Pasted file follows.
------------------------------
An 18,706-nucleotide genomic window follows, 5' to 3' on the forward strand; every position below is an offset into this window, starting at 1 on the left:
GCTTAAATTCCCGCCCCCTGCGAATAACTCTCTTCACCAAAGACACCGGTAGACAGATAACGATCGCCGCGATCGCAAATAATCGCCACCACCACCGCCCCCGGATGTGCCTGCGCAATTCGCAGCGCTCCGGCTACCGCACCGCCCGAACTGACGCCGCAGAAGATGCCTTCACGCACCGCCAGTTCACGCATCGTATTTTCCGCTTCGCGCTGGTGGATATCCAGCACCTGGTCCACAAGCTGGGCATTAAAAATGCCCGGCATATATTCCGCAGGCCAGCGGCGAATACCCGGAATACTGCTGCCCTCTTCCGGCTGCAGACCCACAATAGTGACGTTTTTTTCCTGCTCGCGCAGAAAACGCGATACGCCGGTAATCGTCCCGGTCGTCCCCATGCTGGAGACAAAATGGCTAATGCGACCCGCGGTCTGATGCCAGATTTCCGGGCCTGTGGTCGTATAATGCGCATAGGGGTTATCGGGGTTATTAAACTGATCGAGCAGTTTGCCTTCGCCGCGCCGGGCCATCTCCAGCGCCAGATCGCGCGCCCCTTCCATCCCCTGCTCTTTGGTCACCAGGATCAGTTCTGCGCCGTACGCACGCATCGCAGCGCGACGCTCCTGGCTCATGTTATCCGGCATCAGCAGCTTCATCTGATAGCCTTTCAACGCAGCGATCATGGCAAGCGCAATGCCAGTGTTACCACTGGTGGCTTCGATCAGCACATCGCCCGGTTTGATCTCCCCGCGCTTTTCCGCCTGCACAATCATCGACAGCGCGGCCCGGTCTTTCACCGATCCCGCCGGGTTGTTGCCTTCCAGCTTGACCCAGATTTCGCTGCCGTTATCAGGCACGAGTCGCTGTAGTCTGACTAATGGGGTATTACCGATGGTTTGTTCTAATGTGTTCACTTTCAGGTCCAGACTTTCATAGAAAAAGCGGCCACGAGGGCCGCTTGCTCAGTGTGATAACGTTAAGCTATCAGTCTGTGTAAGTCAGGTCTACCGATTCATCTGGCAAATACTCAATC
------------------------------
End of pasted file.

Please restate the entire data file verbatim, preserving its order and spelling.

An 18,706-nucleotide genomic window follows, 5' to 3' on the forward strand; every position below is an offset into this window, starting at 1 on the left:
GCTTAAATTCCCGCCCCCTGCGAATAACTCTCTTCACCAAAGACACCGGTAGACAGATAACGATCGCCGCGATCGCAAATAATCGCCACCACCACCGCCCCCGGATGTGCCTGCGCAATTCGCAGCGCTCCGGCTACCGCACCGCCCGAACTGACGCCGCAGAAGATGCCTTCACGCACCGCCAGTTCACGCATCGTATTTTCCGCTTCGCGCTGGTGGATATCCAGCACCTGGTCCACAAGCTGGGCATTAAAAATGCCCGGCATATATTCCGCAGGCCAGCGGCGAATACCCGGAATACTGCTGCCCTCTTCCGGCTGCAGACCCACAATAGTGACGTTTTTTTCCTGCTCGCGCAGAAAACGCGATACGCCGGTAATCGTCCCGGTCGTCCCCATGCTGGAGACAAAATGGCTAATGCGACCCGCGGTCTGATGCCAGATTTCCGGGCCTGTGGTCGTATAATGCGCATAGGGGTTATCGGGGTTATTAAACTGATCGAGCAGTTTGCCTTCGCCGCGCCGGGCCATCTCCAGCGCCAGATCGCGCGCCCCTTCCATCCCCTGCTCTTTGGTCACCAGGATCAGTTCTGCGCCGTACGCACGCATCGCAGCGCGACGCTCCTGGCTCATGTTATCCGGCATCAGCAGCTTCATCTGATAGCCTTTCAACGCAGCGATCATGGCAAGCGCAATGCCAGTGTTACCACTGGTGGCTTCGATCAGCACATCGCCCGGTTTGATCTCCCCGCGCTTTTCCGCCTGCACAATCATCGACAGCGCGGCCCGGTCTTTCACCGATCCCGCCGGGTTGTTGCCTTCCAGCTTGACCCAGATTTCGCTGCCGTTATCAGGCACGAGTCGCTGTAGTCTGACTAATGGGGTATTACCGATGGTTTGTTCTAATGTGTTCACTTTCAGGTCCAGACTTTCATAGAAAAAGCGGCCACGAGGGCCGCTTGCTCAGTGTGATAACGTTAAGCTATCAGTCTGTGTAAGTCAGGTCTACCGATTCATCTGGCAAATACTCAATC